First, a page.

Detailed optimization

The concept was then objected to size optimization where 25 surfaces of the structure had variable thicknesses. The different regions are seen marked with different colors in Figure 4.19b. In the detailed design process the structure is meant to be fine tuned to the exact requirements which in this example means that no stresses may exceed the yield stress of σs = 214 MPa with a safety factor of 1.5. To optimize for this the maximum allowed stress in the structure except for elements close to bolt holes and corners was set to be exactly the yield stress. The optimization was set up to minimize mass with constrained stress and all design variables were allowed to vary between 0 and 1.5 cm. The optimization result is seen in Figure 4.19c. 32

, Applied Mechanics, Master’s Thesis 2010:11

(a)

(b)

(c)

Figure 4.19: (a) Optimization result with manufacturability constraints and service holes. (b) Realized concept divided into separate properties. A shell model is used to save time and make detailed optimization simpler. (c) The size optimized concept, the color of each surface indicate the material thicknesses from blue at 3 mm to red at 13 mm. Table 4.3: Properties for the resulting structure Response Mass Max stress, X-acc. Max stress, Y-acc. Max stress, Z-acc. Sum of compliance

4.6.6

Original 21.9 kg 45 MPa 60 MPa 40 MPa 305 Nm

Optimized 16.2 kg 110 MPa 120 MPa 93 MPa 400 Nm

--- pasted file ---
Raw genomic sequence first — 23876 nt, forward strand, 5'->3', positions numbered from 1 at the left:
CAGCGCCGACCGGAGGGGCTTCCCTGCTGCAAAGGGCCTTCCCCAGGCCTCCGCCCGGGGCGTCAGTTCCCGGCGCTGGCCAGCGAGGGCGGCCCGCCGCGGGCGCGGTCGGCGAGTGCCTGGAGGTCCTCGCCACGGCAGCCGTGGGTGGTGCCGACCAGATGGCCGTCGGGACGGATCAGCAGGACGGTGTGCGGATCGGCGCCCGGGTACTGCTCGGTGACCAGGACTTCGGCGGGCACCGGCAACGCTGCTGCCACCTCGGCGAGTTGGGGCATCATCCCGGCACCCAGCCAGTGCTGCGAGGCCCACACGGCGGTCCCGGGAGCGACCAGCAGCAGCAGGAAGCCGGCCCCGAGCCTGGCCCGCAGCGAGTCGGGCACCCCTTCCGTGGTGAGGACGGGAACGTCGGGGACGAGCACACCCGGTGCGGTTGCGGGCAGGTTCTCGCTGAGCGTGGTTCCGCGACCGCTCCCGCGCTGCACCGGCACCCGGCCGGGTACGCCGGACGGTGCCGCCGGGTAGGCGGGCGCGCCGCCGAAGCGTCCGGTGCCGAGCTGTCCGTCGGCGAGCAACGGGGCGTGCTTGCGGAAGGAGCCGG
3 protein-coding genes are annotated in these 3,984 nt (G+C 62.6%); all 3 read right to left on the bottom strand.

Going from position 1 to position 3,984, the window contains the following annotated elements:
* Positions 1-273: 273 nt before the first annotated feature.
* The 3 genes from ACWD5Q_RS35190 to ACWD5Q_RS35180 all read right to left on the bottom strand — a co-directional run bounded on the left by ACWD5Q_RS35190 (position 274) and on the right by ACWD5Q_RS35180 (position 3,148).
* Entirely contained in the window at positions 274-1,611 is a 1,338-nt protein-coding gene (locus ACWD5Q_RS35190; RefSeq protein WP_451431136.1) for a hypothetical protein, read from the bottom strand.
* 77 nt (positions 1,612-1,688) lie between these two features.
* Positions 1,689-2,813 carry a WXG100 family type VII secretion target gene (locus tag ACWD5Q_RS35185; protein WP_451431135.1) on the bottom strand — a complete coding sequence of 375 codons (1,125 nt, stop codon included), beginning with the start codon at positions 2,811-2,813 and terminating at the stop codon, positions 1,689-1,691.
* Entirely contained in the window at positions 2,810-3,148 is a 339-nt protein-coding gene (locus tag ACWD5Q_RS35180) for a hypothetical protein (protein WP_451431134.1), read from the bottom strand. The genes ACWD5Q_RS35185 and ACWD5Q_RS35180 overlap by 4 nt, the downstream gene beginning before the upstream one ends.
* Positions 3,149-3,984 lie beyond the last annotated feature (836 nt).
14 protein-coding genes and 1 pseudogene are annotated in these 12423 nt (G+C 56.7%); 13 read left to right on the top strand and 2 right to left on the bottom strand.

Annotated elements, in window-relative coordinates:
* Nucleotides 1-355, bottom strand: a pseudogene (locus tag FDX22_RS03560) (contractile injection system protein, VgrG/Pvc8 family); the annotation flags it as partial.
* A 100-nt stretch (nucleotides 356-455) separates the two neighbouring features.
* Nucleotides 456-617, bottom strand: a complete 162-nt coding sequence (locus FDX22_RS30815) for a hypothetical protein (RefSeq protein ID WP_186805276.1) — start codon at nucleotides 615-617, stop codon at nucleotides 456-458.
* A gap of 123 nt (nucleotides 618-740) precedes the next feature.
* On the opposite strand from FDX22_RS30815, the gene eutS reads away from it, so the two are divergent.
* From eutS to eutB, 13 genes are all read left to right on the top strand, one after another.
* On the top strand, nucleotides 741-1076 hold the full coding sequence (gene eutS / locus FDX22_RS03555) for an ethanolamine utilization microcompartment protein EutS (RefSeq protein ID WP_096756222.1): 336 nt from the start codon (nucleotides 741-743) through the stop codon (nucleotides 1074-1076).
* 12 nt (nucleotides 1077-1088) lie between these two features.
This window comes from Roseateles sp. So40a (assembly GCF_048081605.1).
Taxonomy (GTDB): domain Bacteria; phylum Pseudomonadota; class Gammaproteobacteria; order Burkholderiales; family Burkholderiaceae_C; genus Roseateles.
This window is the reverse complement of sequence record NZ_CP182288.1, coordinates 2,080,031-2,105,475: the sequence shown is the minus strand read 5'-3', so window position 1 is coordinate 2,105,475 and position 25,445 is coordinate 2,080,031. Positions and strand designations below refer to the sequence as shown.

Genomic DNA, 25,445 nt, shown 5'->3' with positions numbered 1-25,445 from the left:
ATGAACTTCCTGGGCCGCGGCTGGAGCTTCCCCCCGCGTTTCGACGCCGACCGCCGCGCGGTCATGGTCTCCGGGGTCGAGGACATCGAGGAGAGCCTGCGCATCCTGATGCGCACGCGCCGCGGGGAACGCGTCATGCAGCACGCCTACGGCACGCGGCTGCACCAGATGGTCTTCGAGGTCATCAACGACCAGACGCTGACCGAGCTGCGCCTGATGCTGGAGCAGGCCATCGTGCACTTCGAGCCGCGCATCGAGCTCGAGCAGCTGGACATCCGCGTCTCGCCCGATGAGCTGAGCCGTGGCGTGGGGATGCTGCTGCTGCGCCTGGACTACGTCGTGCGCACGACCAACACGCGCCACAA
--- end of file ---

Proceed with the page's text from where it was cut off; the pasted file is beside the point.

Analysis

In Table 4.3 the properties of the shape optimized and the original structure can be seen. When using the stress constraint described above the non local stresses became less than σ = σs /1.5 = 142 MPa as desired. 4.6.7

Conclusions

Automated study of the impact of different parameters is a powerful tool in the beginning of the optimization process. Instead of using trial and error to find the best optimization setup an automated generation of optimizations with parameters in a specified range makes it possible to choose the best setup with less effort and better result. In this trial case it is seen that the original design might be over sized. A lightening of 5.7 kg gave rise to perhaps too high stresses but a product lighter than the original still meeting tough safety demands can most likely be produced. Matters of robustness of this structure are discussed in Section 5.

, Applied Mechanics, Master’s Thesis 2010:11

33

4.7

Trial case: Strut fitting

The considered strut fitting is the link between the fuselage and two supporting struts similar to the strut investigated in Section 4.4. 4.7.1

Problem formulation

The current strut fitting is made of steel and weighs approximately 4.73 kg. As this component is mounted on an aircraft it is crucial that the weight is kept to a minimum. The objective is to minimize the mass while still fulfilling the requirements on allowed stresses. The loading conditions are given as 8 different load cases, 4 for different bird strikes and 4 load cases due to different steering maneuvers. For simplicity it is assumed that the Table 4.4: Load cases for the strut fitting from maneuvers, in the axial direction Load LC13 LC14 LC3 LC4

Description Maximum tensile force in the front strut Maximum compressive force in the front strut Maximum tensile force in the diagonal strut Maximum compressive force in the diagonal strut

Table 4.5: Load cases for the strut fitting from bird strike Strut Front strut Front strut Diagonal strut Diagonal strut

Load case Symmetric impact Asymmetric impact Symmetric impact Asymmetric impact

stresses are allowed to have about the same magnitude as for the original strut fitting. The stresses of the original strut are about 200 MPa for the maneuvers. For the bird strikes the material is allowed to have some plastic deformations, the largest resulting stresses for a linear static analysis of the original fitting is about 800 MPa. 4.7.2

Topology optimization